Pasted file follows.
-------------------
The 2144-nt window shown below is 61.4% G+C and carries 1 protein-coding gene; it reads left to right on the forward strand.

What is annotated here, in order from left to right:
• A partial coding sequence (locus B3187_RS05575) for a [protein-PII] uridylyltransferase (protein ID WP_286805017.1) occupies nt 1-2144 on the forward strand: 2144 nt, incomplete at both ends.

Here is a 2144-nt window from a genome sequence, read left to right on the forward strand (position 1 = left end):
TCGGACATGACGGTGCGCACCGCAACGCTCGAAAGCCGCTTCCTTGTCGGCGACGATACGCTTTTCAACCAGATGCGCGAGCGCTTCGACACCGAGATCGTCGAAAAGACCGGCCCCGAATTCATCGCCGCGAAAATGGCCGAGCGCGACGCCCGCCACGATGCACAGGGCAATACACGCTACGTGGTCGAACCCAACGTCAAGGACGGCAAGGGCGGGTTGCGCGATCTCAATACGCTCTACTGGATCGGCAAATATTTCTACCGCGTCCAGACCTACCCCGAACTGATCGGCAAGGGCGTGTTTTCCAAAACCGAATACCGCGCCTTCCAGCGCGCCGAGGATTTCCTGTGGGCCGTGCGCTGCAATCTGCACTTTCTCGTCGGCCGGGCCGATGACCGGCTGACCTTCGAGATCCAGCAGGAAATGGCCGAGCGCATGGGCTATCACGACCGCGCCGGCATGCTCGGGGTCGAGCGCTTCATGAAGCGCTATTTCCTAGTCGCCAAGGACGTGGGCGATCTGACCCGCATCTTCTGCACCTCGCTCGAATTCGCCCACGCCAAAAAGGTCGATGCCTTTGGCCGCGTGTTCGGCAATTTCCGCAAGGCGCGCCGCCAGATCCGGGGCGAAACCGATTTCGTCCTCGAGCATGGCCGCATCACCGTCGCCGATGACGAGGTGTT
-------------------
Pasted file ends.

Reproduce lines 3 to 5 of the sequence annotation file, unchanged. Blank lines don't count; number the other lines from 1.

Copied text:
• A partial coding sequence (locus B3187_RS05575) for a [protein-PII] uridylyltransferase (protein ID WP_286805017.1) occupies nt 1-2144 on the forward strand: 2144 nt, incomplete at both ends.

Here is a 2144-nt window from a genome sequence, read left to right on the forward strand (position 1 = left end):
TCGGACATGACGGTGCGCACCGCAACGCTCGAAAGCCGCTTCCTTGTCGGCGACGATACGCTTTTCAACCAGATGCGCGAGCGCTTCGACACCGAGATCGTCGAAAAGACCGGCCCCGAATTCATCGCCGCGAAAATGGCCGAGCGCGACGCCCGCCACGATGCACAGGGCAATACACGCTACGTGGTCGAACCCAACGTCAAGGACGGCAAGGGCGGGTTGCGCGATCTCAATACGCTCTACTGGATCGGCAAATATTTCTACCGCGTCCAGACCTACCCCGAACTGATCGGCAAGGGCGTGTTTTCCAAAACCGAATACCGCGCCTTCCAGCGCGCCGAGGATTTCCTGTGGGCCGTGCGCTGCAATCTGCACTTTCTCGTCGGCCGGGCCGATGACCGGCTGACCTTCGAGATCCAGCAGGAAATGGCCGAGCGCATGGGCTATCACGACCGCGCCGGCATGCTCGGGGTCGAGCGCTTCATGAAGCGCTATTTCCTAGTCGCCAAGGACGTGGGCGATCTGACCCGCATCTTCTGCACCTCGCTCGAATTCGCCCACGCCAAAAAGGTCGATGCCTTTGGCCGCGTGTTCGGCAATTTCCGCAAGGCGCGCCGCCAGATCCGGGGCGAAACCGATTTCGTCCTCGAGCATGGCCGCATCACCGTCGCCGATGACGAGGTGTT